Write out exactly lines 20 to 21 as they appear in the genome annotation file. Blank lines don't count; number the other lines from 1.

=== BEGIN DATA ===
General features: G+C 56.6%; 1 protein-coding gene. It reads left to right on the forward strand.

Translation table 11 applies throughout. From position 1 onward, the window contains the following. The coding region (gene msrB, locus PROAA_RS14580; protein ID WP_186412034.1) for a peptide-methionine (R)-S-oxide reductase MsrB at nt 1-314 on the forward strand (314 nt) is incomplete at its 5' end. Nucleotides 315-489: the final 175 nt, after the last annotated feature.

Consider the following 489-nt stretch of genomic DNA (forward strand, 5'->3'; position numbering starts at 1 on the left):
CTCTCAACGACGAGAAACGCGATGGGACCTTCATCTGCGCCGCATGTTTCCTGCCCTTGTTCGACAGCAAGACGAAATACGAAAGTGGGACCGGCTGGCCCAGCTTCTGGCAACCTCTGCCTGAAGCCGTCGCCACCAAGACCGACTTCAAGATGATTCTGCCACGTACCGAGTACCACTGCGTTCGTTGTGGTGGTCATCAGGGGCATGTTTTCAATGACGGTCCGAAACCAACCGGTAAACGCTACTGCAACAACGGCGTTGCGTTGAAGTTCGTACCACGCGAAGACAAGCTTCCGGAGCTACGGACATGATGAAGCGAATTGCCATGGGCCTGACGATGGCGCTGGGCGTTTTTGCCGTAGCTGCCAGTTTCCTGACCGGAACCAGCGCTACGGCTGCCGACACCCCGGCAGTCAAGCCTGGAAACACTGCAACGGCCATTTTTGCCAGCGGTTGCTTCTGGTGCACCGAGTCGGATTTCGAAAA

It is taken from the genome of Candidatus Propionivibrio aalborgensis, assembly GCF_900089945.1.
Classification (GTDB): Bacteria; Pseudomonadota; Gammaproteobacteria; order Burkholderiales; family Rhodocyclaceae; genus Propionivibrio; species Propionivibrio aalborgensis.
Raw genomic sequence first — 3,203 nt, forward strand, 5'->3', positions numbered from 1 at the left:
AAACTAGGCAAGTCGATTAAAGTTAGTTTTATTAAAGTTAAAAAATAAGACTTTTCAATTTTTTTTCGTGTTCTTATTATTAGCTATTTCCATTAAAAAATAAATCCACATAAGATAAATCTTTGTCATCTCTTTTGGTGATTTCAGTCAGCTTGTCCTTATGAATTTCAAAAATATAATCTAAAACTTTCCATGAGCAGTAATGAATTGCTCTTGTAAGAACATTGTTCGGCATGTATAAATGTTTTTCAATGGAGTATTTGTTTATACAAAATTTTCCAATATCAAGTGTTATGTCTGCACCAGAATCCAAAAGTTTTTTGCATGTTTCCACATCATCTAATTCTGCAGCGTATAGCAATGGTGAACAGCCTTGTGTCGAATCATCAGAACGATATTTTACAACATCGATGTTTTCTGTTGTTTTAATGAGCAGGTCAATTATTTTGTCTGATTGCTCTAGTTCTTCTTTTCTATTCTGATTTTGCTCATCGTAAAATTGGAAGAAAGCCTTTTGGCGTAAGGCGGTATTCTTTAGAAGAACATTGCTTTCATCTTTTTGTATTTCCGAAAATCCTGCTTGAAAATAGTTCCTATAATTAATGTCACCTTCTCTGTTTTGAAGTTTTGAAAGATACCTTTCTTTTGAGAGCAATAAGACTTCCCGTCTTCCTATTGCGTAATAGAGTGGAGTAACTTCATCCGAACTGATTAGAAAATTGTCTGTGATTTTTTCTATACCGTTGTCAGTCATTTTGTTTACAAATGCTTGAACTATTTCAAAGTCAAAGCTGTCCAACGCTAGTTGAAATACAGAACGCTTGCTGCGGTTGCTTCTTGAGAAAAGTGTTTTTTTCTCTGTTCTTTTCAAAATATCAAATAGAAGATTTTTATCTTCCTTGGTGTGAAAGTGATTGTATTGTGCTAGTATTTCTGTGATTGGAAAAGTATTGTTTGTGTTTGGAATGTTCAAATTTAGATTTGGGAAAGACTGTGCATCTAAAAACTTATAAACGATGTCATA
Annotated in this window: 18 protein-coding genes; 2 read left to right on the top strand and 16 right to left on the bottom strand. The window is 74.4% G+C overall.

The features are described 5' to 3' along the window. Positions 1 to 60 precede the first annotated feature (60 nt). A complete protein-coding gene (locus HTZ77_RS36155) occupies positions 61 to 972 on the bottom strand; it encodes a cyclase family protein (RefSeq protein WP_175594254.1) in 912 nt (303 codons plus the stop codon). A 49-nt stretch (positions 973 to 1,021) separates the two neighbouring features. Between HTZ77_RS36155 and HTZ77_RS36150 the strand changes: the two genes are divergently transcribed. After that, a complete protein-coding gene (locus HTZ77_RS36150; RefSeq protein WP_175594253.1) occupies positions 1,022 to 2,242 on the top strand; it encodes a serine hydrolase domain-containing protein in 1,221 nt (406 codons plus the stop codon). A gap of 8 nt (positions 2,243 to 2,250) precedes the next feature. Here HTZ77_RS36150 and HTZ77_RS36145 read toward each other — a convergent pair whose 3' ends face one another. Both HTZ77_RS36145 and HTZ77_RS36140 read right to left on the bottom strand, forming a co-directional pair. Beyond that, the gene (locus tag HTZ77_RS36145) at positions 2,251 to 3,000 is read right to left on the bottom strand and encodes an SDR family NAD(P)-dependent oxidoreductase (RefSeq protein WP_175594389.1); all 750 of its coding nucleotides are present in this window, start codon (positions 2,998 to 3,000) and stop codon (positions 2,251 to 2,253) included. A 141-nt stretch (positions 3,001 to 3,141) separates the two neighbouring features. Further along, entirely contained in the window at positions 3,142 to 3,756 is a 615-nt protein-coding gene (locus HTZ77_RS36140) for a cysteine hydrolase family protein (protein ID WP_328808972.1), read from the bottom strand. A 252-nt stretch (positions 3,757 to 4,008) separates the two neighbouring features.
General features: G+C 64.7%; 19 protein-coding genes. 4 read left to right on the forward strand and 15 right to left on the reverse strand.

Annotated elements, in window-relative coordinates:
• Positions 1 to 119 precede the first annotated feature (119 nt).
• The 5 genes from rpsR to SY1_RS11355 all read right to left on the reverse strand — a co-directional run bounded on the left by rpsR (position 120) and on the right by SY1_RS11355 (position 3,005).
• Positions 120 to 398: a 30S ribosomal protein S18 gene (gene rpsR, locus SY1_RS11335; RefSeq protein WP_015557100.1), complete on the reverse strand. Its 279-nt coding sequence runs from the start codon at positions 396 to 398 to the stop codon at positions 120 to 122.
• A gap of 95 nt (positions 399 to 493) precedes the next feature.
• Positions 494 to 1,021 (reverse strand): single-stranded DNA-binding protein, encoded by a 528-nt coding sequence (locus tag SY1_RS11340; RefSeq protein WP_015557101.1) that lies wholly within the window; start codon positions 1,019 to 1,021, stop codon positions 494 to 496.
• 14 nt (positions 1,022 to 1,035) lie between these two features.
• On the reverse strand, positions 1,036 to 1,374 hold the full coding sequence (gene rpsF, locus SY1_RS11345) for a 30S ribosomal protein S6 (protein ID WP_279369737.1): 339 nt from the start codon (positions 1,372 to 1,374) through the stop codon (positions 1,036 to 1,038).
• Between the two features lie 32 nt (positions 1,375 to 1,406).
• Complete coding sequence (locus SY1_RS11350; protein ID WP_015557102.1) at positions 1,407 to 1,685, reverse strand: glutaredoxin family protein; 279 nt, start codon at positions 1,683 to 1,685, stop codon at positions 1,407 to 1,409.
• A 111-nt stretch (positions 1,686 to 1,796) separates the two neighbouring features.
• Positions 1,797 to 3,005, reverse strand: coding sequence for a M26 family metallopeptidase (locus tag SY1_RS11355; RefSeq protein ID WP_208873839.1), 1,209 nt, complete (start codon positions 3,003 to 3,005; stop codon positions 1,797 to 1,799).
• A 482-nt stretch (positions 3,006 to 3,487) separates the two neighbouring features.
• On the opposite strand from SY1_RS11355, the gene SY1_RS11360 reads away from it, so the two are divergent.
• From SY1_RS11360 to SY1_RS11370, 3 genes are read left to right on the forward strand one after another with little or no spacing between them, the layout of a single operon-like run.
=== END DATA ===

• Between the two features lie 32 nt (positions 1,375 to 1,406).
• Complete coding sequence (locus SY1_RS11350; protein ID WP_015557102.1) at positions 1,407 to 1,685, reverse strand: glutaredoxin family protein; 279 nt, start codon at positions 1,683 to 1,685, stop codon at positions 1,407 to 1,409.